Museums find it difficult to perpetuate the memory of something as intangible as a practice like signing off with a -30-. Teletypes were tangible, like the historic Mergenthaler Linotypes introduced in 1886 to set news one line at a time in molten lead. Linotypes also became dinosaurs with the advent of computers.
Teletypes transmitted "hard" copy at whatever speed the operator at the other end could type. Computers are the SSTs of the news business, upping the news conveyance to speeds of supersonic velocities. Hard copy had to be retyped to be set into type. Computer copy goes directly from monitor to set type with the press of a button.
Associated Press news stories no longer use -30- to designate the end, just a date that the editor sees on the screen but to which the computerized typesetters are blind so that end-of-story designation won't be picked up and printed. Most college journalism classes simply ignore the -30- as an anachronism, like the newsmen perhaps who spent careers typing it at the end of their copy. There is a Web page on the Internet, however, that discusses it at length.
Newspapers before computers had banks of teletypes, the larger the paper the bigger the bank. Then The Associated Press, United Press International and the International News Service, as well as foreign news services such as Reuters, all were gathering and delivering news from the world over. There were state or regional wire services from one or more of those agencies; throw in a couple of stock market reports and teletypes connecting news bureaus or regional offices and you could have a room full of teletypes — all chattering and clattering and ringing at once. Bells sounded to alert editors that a hot new lead on a breaking story somewhere it the world was being moved.
Copy boys would tear off the yellow strips of teletype copy and hurry it to the proper editor, but only after they saw that vital -30- to indicate the story was complete.
It is generally recognized that the old-time telegraphers used the -30- to separate stories and to sign off at the end of a shift. There is vast disagreement, however, over how the practice began.
One plausible story attributes it to Civil War telegraphers, transmitting stories from reporters on site at the various battlegrounds, would end each transmission with an XXX, which translated from Roman numerals to 30.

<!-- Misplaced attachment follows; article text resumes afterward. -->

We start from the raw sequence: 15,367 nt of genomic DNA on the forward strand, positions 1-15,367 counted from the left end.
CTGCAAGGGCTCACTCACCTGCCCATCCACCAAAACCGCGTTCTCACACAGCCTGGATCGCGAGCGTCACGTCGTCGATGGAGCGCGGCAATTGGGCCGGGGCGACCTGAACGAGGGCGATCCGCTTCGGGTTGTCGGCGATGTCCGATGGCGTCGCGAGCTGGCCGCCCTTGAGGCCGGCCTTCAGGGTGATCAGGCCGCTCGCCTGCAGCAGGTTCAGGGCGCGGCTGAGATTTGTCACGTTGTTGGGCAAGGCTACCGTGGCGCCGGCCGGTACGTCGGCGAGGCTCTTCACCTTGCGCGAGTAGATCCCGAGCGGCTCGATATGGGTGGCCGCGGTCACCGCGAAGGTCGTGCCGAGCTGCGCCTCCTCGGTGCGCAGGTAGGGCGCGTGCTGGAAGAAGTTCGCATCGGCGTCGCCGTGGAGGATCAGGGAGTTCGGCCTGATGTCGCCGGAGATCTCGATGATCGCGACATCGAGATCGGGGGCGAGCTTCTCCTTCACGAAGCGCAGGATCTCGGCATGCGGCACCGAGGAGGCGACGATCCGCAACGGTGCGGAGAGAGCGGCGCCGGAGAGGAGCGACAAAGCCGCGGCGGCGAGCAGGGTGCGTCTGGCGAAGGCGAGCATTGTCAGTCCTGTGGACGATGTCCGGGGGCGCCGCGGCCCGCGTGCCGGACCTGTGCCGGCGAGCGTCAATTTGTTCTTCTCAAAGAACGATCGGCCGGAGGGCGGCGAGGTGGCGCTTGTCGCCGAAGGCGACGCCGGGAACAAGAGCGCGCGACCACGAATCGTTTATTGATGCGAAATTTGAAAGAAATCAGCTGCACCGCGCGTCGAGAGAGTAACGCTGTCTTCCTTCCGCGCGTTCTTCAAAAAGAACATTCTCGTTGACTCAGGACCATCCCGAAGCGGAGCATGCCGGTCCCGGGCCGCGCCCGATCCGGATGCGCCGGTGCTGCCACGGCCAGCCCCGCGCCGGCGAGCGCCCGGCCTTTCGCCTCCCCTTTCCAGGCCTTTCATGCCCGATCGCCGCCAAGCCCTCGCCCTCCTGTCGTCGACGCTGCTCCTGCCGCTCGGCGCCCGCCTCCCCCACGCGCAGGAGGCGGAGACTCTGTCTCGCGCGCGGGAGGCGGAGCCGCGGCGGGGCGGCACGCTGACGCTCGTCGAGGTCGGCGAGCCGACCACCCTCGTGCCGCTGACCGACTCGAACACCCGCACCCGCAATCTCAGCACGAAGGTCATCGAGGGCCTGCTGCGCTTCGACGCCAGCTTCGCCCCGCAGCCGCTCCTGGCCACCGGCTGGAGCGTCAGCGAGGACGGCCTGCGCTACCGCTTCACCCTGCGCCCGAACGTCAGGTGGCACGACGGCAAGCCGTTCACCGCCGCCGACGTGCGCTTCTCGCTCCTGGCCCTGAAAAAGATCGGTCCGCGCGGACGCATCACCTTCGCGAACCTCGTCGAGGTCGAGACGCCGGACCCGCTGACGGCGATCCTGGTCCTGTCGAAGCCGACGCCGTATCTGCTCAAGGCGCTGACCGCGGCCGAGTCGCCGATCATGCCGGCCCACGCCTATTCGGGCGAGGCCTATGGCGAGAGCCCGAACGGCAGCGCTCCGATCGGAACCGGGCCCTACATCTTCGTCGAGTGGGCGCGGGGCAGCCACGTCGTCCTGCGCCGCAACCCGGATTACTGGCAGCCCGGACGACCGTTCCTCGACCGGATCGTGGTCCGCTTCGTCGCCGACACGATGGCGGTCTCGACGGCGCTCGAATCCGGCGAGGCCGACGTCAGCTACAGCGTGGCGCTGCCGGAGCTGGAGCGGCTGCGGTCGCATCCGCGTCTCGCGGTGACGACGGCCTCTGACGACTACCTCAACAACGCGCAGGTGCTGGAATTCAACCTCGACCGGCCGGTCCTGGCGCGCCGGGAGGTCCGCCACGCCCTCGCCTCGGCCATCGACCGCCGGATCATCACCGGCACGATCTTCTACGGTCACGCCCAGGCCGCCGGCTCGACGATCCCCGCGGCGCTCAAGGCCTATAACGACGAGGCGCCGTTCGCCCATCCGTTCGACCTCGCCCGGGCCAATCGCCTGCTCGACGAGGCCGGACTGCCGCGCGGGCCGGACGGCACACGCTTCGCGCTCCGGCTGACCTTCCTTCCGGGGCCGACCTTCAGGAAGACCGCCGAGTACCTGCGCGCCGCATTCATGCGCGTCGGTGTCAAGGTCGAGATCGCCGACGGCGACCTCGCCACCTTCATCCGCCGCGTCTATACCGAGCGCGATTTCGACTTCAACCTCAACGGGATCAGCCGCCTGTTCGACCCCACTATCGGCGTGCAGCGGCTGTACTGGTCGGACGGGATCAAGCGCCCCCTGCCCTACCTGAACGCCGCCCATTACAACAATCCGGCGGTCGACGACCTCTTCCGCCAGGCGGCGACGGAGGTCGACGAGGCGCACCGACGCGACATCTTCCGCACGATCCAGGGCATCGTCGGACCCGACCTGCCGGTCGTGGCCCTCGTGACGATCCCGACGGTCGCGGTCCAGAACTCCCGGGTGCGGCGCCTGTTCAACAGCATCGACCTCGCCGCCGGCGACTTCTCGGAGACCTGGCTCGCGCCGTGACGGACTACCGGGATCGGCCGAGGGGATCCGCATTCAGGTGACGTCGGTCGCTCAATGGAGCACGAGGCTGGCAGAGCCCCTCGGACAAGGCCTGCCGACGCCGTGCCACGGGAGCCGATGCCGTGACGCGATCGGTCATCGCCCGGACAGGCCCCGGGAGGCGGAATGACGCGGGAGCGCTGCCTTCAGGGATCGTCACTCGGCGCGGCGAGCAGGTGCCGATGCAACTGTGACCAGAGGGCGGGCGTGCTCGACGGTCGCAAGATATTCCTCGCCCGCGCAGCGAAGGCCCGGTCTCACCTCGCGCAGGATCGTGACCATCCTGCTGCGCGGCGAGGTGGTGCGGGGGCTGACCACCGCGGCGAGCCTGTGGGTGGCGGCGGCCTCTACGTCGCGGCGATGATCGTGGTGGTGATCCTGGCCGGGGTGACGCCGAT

Another less plausible account comes form John Hellerman, a professional publicist who attributes it to an AP reporter killed during the San Francisco earthquake. He was filing a story when the building collapsed about him and an apparently accidental "30" was the last thing to come across on his transmission. This is stuff of which myths are born.
Other speculations include telegraph operators transmitting the -30- when they took a 30-minute break from their post; early newspaper guild reporters ending their stories with a -30- to emphasize their demand for a living wage of $30 per week; a two-fingered typist working alone in a news room one night when he had a heart attack, his fingers hitting the 3 and 0 keys as he collapsed. The stories are limited only by the old-timers relating them.
Most newspaper historians do agree that the practice was originated by those early news telegraphers. An acquaintance, John E. Stempel, a former journalism professor at the University of Indiana, Bloomington, wrote in 1942, "In its original usage it was the code sign-off for telegraphers. Eventually it came to mean the end of a story …"
And some old-time reporters and editors who grew up writing -30- at the end of their copy find it an easy habit to perpetuate. The Internet reveals this verse about such a set-in-their-ways former editors:
An editor knocked at the Pearly Gates,
His face was scarred and cold:
He stood before the man of fate
For admission to be fold.
"What have you done?" St. Peter asked,
"To gain admission here?"
"I've been an editor, sir," he said,
"For many and many a year."
The Pearly Gates swung open wide,
St. Peter touched the bell —
"Come in," he said, "and choose your harp,
"You've had your share of hell." — Anonymous.
ROBERT V. LIGGETT is the retired managing editor of the Imperial Valley Press and an El Centro resident.